Listen to Acid Rock Drainage and Water Quality: Potential Environmental Health Impacts in Alaska recorded 4/30/14.

Wednesday, April 30th, 2014. 9-10 am Alaska Time; 10-11 am Pacific, 1-2 pm Eastern Time.

Alaska Collaborative on Health and the Environment (CHE-AK)

About the call:

Acid Rock Drainage and Water Quality: Potential Environmental Health Impacts in Alaska

Listen to environmental geochemist Kendra Zamzow, Ph.D. and Jill Yordy of the Northern Alaska Environmental Center discuss how acid mine drainage affects water chemistry and environmental health. Acid rock drainage is one of the major sources of toxic metals associated with mining. When waste rock excavated from the mine is exposed to air and water, it chemically reacts to form sulfuric acid, essentially dissolving the surface of the rock. Metals leach out from the rock and may contaminate both surface and ground water. Metal leaching of some elements like arsenic and selenium can also occur without acid.  Direct exposure to these metals can be harmful to fish and people, and indirectly metal reactions can lead to changes in water quality that affect aquatic habitat. 

This call is presented by ACAT’s Alaska Collaborative on Health and the Environment (CHE-Alaska).

Call Recording / Podcast (mp3)


Dr. Zamzow is an environmental biogeochemist and the Alaska representative for the Center for Science in Public Participation (CSP2). She specializes in microbial interactions with trace metals, environmental toxicology, and processes relating to acid rock drainage, metal leaching, and water quality.

Since joining CSP2, Dr. Zamzow has provided technical analysis of projects including copper heap leach closure, arsenic chemistry in a tailings impoundment, mercury release from thermal processing of gold, potential for acid drainage, and chemistry of underground coal gasification. She has commented on regulatory issues including federal gold mine mercury air emission regulations and Alaska coal and water quality regulations.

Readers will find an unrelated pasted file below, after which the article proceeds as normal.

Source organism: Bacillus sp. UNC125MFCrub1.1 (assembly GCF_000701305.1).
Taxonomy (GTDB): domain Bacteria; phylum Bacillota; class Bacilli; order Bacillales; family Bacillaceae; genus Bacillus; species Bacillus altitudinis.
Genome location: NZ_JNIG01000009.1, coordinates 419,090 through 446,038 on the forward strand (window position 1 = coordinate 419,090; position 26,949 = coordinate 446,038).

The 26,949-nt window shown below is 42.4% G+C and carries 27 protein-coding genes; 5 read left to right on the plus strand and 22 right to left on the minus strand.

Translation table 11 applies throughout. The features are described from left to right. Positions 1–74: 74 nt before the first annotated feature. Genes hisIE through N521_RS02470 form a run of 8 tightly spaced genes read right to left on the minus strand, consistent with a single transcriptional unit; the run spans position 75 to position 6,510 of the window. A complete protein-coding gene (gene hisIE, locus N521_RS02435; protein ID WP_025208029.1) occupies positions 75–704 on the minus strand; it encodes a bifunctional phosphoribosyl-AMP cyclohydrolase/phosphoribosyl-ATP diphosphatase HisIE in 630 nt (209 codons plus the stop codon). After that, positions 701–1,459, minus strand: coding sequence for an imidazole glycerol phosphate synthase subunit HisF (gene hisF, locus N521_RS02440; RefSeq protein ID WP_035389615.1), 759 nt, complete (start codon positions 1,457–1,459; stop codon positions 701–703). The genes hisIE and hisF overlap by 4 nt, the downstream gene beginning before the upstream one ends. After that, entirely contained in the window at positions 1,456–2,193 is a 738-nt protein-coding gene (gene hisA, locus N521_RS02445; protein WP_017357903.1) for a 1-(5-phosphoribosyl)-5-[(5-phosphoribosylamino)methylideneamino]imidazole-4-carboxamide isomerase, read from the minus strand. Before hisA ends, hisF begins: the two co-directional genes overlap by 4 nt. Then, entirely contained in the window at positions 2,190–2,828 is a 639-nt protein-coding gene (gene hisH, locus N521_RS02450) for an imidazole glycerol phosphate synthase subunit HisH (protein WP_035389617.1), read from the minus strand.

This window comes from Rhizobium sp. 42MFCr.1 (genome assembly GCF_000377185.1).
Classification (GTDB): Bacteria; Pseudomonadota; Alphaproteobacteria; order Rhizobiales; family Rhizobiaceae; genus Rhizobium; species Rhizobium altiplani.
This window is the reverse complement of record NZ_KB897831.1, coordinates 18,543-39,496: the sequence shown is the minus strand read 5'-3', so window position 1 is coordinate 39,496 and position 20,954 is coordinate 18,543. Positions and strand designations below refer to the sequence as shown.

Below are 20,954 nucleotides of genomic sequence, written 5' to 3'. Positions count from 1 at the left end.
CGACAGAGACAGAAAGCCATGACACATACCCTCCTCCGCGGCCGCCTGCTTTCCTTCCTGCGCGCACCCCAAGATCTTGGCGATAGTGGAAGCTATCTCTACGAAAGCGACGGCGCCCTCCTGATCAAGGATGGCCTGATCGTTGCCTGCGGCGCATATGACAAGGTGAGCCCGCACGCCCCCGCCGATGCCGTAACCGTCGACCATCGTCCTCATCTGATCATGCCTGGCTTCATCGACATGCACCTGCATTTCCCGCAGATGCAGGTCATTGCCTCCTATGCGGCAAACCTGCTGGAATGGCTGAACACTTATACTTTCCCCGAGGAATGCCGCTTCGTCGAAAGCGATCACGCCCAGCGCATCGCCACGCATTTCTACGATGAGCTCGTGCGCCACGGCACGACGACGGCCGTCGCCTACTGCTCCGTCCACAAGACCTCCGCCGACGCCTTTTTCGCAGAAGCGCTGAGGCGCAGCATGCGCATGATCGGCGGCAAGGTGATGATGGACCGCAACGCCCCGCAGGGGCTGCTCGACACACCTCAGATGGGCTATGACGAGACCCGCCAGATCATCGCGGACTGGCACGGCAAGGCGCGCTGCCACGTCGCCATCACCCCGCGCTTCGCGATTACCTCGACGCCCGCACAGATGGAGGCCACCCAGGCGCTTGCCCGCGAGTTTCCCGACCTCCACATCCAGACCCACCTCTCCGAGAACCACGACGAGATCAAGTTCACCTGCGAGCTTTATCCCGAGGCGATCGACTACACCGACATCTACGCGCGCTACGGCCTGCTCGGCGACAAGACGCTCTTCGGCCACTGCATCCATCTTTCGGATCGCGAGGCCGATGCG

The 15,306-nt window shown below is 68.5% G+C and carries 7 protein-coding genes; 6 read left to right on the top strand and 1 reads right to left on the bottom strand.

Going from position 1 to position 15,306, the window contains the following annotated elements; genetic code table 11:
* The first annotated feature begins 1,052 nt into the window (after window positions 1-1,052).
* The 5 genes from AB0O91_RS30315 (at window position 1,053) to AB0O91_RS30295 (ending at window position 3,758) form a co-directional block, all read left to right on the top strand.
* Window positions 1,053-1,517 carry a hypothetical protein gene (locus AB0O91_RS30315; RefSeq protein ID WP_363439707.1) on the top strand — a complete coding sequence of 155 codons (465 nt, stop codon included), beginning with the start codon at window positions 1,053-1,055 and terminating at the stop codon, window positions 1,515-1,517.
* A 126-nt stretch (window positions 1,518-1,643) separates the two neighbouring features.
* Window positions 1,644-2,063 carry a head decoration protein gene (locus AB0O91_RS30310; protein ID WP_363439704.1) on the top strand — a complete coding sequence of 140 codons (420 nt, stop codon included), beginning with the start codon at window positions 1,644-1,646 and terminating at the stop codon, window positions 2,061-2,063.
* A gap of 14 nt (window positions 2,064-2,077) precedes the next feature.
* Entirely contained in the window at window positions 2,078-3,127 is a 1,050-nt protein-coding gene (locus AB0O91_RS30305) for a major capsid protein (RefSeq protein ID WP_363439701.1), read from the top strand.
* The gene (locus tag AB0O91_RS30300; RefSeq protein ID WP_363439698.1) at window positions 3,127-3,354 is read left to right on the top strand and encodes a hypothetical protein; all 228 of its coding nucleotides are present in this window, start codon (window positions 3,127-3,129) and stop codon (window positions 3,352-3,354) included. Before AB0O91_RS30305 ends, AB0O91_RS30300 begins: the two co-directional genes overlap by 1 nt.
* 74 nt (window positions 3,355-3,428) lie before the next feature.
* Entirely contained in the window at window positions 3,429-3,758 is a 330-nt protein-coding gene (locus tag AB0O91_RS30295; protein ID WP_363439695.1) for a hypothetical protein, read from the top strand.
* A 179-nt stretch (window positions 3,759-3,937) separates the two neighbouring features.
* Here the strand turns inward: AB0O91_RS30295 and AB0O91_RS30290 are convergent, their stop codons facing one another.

Recently she completed an American Association for the Advancement of Sciences (AAAS) Science & Technology Policy Fellowship at the EPA Office of Research and Development in Washington, DC. She currently lives in Chickaloon, Alaska.

Jill Yordy works for  the Northern Alaska Environmental Center as their Clean Water and Mining Program Director to advocate for environmental conservation and sustainable resource management in Alaska. Jill originally hails from the front range of Colorado but has called Fairbanks her home since August of 2009. Having spent her early childhood in a tiny mountain town without paved roads, she has had a lifelong relationship with wilderness. She has a BA in Anthropology with minors in Museum Studies and Classical Studies from Luther College in Iowa. Since arriving in Fairbanks for Master’s level studies in archaeology and stable isotope research at UAF she has traveled all over interior and northern Alaska, worked for an environmental testing firm, and fallen in love with Alaska.


NOTE: New Resources added 5/1/14 by Kendra Zamzow, PhD and Jill Yordy

Organizations with more information:

Documentary: Where the Heck is Donlin?

Where the Heck is Donlin? from Bjørn on Vimeo.

Mine sites

Mine waste prediction and management (Note, there are reports and research available at this website)


Past CHE-Alaska Calls with Kendra Zamzow

Mercury Pollution in Alaska: Sources of Contamination, Health Effects, and Global Actions, recorded 2/23/11

  • Speakers: Dr. Kendra Zamzow of the Center for Science in Public Participation; Dr. Alan H. Lockwood Professor of Neurology at University of Buffalo; Sarah Petras, MPH, Environmental Health Coordinator of Alaska Community Action on Toxics.
  • Website | Resources | Recording

Gold Mining and Mercury in Alaska: A Potential Threat to Fisheries and Public Health, recorded 2/24/2009

  • Speakers: Glenn Miller, Ph.D., University of Nevada; Kendra Zamzow, Ph.D., Center for Science in Public Participation; and Bonnie Gestring, Earthworks.
  • Recording

Hardrock Mining and Community Health: New Opportunities for Community Involvement, recorded 11/19/2008

  • Speakers: Amy Crook, British Columbia program coordinator for the Center for Science in Public Participation; Catherine Coumans, Research Coordinator and responsible for the Asia-Pacific Program at MineWatch Canada; Dr. Kendra Zamzow, environmental geochemist serving the Alaska representative for the Center for Science in Public Participation.
  • Recording

Related Actions:

Petition congress to fix the Chemical Safety Improvement Act

Related Events:

See ACAT’s Event Calendar.

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Over 60 past CHE-Alaska Calls are now available as podcasts.

ACAT_Fall_2013_Newsletter (pdf)